Where is the road calling you?
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The moment had finally come when the sun appeared, the clouds began to dissipate, and sensitive extremities on our bodies could finally return to their fully relaxed position. Our rapidly missed hippie pants and tank tops had re-emerged along with flip flops replacing our unfashionable hiking shoes. We could scarcely contain our excitement to rent our first motorbike of the trip. Although we had become more than accustomed to our proper motorcycle back in the state, a sexy pink Fino fit for a princess from Disneyland and equipped with a whopping 115cc engine we rented from our usual place we’d frequented on previous trips would have to suffice for the time being. Granted we could have sprung for a larger bike and spent a bit more money, but our budget conscious selves paired with multiple experiences on the exact same machine convinced us otherwise.
With a full tank of gas we threw ourselves back into the chaos that is Thai traffic, weaving between cars and public transportation while treating the majority of traffic lights and roads signs as mere guidelines versus actual rules of the road. It was immediately apparent I hadn’t yet lost my touch, narrowly avoiding swerving motorbikes and mirrors of zig-zagging cars by inches with strategically timed throttle twists and braking. An ear to ear smile stretched wide across my face as the first few close calls prompted a shriek in my ear mixed with fingernails clenching my sides and thighs clutching my hips. Perhaps I should have eased into my local driving habits instead of throwing my co-pilot directly into the fire our first ride away from the city and up to one of our favorite view points and temples, Doi Suthep.
It may have been far from the first time we’d climbed the slightly intimidating staircase leading to the famous temple, but the same feeling of awe surfaced the same as every other time we had visited (along with the burning sensation in our asses courtesy of cold weather back home successfully preventing us from preparing for such physical exertions). The massive golden stupa commanded the undivided attention of each visitor in unison upon first glance as tourists struggled to decide what to capture a photo of first. Our winding trip up the steep mountainside however would continue further than ever before, accidentally missing our next turnoff and venturing onto a single lane road peppered with potholes and road hazards fully capable of rupturing a tire. Every muscle in my body tightened as I fought to maintain control, bobbing through the dips in the road and avoiding certain death courtesy of a head on collision with a songthaew racing around blind hairpin turns or untimely chunks of missing road washed away from the rainy season leading to a several hundred foot drop straight down the mountainside.
An unexpected turn off to a viewpoint resting alongside the road nestled high up the mountain begged to be entered. As the bike rolled to a halt over the loose gravel making up a small parking area and I peeled my hands from the grips of the bike, we slowly swung our legs off the side of the bike and back onto solid ground, unable to look away from the sight ahead. A slow, ginger walk to the edge of a cliff provided a breathtaking view of a valley we hadn’t seen during all of our visits to the city we loved so dearly. Locals smiled as we joined in their pleasure, gazing at us with curiosity and seemingly wondering how we managed to find the special lookout. Without another tourist in sight, the happy, relaxed energy of the small crowd was felt with appreciation as we took our time losing our gaze in the vast distance. Layers of towering mountain peaks, each one taller than the next, captured our undivided attention, forcing us to sit in silent adoration nearly as long as we had visited the famous temple below.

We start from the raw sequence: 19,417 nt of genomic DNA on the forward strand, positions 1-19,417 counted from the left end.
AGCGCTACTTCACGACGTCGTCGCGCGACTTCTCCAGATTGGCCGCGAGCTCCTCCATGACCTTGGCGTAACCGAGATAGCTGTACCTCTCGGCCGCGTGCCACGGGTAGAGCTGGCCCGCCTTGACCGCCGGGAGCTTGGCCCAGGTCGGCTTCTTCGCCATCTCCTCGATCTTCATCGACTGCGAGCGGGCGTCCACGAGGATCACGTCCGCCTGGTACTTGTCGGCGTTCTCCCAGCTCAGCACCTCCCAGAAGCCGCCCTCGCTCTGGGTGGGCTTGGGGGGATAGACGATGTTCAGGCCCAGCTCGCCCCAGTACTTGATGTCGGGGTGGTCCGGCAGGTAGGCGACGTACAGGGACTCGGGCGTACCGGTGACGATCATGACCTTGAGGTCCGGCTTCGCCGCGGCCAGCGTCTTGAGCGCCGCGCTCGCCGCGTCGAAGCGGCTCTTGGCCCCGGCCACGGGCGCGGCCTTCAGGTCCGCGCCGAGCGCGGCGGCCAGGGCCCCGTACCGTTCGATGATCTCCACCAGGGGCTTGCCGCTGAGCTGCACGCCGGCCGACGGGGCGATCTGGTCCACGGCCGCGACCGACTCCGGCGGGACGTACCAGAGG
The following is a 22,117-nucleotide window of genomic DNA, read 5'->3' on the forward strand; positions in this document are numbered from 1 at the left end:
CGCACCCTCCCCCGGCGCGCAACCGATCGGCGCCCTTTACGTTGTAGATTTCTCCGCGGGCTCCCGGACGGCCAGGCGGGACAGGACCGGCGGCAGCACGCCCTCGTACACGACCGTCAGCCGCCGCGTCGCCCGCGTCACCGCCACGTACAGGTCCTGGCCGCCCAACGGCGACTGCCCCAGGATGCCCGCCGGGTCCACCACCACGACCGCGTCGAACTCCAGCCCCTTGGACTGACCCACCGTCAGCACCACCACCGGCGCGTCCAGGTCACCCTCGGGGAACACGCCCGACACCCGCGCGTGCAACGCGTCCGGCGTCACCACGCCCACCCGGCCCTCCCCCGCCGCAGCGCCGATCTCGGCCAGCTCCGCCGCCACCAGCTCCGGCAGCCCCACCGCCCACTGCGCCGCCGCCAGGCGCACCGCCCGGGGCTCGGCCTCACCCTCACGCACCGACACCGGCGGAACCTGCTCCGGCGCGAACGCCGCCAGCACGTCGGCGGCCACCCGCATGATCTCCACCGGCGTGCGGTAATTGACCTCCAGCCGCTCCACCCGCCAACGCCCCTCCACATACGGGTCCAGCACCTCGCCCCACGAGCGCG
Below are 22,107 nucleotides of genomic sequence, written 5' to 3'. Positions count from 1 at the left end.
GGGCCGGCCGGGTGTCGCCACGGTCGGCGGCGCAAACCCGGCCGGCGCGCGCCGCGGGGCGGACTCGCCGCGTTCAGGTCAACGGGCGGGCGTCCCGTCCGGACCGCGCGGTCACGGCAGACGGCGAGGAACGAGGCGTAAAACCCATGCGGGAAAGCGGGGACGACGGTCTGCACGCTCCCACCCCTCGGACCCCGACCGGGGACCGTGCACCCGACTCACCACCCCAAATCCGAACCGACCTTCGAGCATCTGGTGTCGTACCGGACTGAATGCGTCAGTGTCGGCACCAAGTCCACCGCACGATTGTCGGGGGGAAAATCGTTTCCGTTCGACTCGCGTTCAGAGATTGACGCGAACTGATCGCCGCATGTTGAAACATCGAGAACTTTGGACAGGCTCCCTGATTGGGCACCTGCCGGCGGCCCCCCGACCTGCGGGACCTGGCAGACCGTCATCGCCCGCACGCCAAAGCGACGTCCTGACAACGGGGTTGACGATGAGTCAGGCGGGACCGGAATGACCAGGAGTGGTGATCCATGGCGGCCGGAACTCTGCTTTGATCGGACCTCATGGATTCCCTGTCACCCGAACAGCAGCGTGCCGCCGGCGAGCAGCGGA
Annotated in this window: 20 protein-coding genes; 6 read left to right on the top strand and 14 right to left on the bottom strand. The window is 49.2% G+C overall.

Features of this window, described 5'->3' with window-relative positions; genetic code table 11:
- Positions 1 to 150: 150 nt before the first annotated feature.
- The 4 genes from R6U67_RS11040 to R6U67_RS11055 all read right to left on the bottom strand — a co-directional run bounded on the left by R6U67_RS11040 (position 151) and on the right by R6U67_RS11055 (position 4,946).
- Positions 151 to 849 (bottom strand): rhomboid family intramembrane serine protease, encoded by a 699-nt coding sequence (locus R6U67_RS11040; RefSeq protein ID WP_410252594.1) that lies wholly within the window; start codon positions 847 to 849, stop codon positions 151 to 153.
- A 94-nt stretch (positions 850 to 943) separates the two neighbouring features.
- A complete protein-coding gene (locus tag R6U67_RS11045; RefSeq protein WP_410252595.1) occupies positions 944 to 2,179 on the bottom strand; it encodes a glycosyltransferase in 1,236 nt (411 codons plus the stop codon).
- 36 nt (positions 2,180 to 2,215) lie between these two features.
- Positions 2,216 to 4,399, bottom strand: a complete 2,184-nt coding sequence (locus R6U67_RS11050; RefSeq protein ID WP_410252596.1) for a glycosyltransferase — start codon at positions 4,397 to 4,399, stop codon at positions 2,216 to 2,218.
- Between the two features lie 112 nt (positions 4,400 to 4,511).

Within an hour of renting our bike we knew we were ready to begin exploring further than ever before. Our usual ride to and around Pai wouldn’t do this time around. We craved something greater, something different…an experience to push us out of our comfort zone yet again. This time around we would travel north to the city of Chiang Rai nearly to the border of neighboring Myanmar and Laos. Although I must admit, our longtime friend and owner of the guesthouse we stayed at in Chiang Mai deterred our confidence momentarily, curiously wondering where we were headed as he saw us suited up in long sleeves, full length pants and proper shoes with a small day back stuffed between my feet on the floor of our motorbike. His wide-eyed expression and slight bought of laughter in response to my answer should have made us think a bit harder about our decision.
Instead we shrugged it off and sped out of the city, needing only to follow a single road all the way to our destination. Our vision of casual mountain driving full of sweeping views over valleys however was quickly replaced with the harsh reality we had drastically underestimated our route. On the contrary, we had begun a four hour ride along a major highway, fighting the backdraft of massive semis and buses as I cracked the throttle of our little bike to its fullest extent, no doubt utilizing every bit of lacking power to simply reach speeds of forty to forty-five miles per hour as traffic continued to pass us as if we were standing spectators. If not for our extensive experience traveling the roads of countries throughout Southeast Asia, it’s quite possible a steady stream of urine would have followed us throughout our journey. The only reprieve we would receive was securing a room for the night, finally able to rest our aching ass cheeks and screaming backs after an intense day of concentration and avoiding a barrage of sure accidents. Only a masochist would enjoy the royal pounding our asses had endured.